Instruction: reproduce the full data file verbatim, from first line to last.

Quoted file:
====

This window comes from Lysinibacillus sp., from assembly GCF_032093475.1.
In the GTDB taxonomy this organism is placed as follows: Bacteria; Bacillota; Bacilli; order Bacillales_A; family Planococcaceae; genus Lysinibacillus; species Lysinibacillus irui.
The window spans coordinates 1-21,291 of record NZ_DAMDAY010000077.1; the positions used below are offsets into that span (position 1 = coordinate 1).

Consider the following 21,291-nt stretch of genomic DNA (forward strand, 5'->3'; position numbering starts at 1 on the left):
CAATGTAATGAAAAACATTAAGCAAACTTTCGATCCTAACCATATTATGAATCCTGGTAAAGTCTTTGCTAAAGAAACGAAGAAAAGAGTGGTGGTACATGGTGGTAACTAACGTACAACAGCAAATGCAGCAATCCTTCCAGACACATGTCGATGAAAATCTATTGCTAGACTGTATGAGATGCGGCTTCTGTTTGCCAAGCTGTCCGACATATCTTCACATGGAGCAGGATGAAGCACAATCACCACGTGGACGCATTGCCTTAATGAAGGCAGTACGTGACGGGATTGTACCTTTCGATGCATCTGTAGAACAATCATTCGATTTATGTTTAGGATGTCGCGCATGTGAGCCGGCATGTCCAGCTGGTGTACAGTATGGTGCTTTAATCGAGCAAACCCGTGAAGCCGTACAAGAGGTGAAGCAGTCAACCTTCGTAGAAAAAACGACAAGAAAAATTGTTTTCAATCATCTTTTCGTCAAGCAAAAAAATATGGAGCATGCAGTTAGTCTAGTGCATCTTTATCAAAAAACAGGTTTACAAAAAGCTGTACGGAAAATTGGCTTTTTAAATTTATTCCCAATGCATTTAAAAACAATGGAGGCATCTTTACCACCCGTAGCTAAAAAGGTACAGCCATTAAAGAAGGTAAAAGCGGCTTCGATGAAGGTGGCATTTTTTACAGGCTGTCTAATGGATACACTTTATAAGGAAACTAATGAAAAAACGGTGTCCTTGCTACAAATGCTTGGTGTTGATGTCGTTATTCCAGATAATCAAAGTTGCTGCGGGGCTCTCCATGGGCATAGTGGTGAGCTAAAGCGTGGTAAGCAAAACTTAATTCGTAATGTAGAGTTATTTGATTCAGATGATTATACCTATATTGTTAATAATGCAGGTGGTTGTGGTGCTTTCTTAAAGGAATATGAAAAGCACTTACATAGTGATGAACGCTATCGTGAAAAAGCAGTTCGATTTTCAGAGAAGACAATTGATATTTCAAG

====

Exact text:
This window comes from Lysinibacillus sp., from assembly GCF_032093475.1.
In the GTDB taxonomy this organism is placed as follows: Bacteria; Bacillota; Bacilli; order Bacillales_A; family Planococcaceae; genus Lysinibacillus; species Lysinibacillus irui.
The window spans coordinates 1-21,291 of record NZ_DAMDAY010000077.1; the positions used below are offsets into that span (position 1 = coordinate 1).

Consider the following 21,291-nt stretch of genomic DNA (forward strand, 5'->3'; position numbering starts at 1 on the left):
CAATGTAATGAAAAACATTAAGCAAACTTTCGATCCTAACCATATTATGAATCCTGGTAAAGTCTTTGCTAAAGAAACGAAGAAAAGAGTGGTGGTACATGGTGGTAACTAACGTACAACAGCAAATGCAGCAATCCTTCCAGACACATGTCGATGAAAATCTATTGCTAGACTGTATGAGATGCGGCTTCTGTTTGCCAAGCTGTCCGACATATCTTCACATGGAGCAGGATGAAGCACAATCACCACGTGGACGCATTGCCTTAATGAAGGCAGTACGTGACGGGATTGTACCTTTCGATGCATCTGTAGAACAATCATTCGATTTATGTTTAGGATGTCGCGCATGTGAGCCGGCATGTCCAGCTGGTGTACAGTATGGTGCTTTAATCGAGCAAACCCGTGAAGCCGTACAAGAGGTGAAGCAGTCAACCTTCGTAGAAAAAACGACAAGAAAAATTGTTTTCAATCATCTTTTCGTCAAGCAAAAAAATATGGAGCATGCAGTTAGTCTAGTGCATCTTTATCAAAAAACAGGTTTACAAAAAGCTGTACGGAAAATTGGCTTTTTAAATTTATTCCCAATGCATTTAAAAACAATGGAGGCATCTTTACCACCCGTAGCTAAAAAGGTACAGCCATTAAAGAAGGTAAAAGCGGCTTCGATGAAGGTGGCATTTTTTACAGGCTGTCTAATGGATACACTTTATAAGGAAACTAATGAAAAAACGGTGTCCTTGCTACAAATGCTTGGTGTTGATGTCGTTATTCCAGATAATCAAAGTTGCTGCGGGGCTCTCCATGGGCATAGTGGTGAGCTAAAGCGTGGTAAGCAAAACTTAATTCGTAATGTAGAGTTATTTGATTCAGATGATTATACCTATATTGTTAATAATGCAGGTGGTTGTGGTGCTTTCTTAAAGGAATATGAAAAGCACTTACATAGTGATGAACGCTATCGTGAAAAAGCAGTTCGATTTTCAGAGAAGACAATTGATATTTCAAG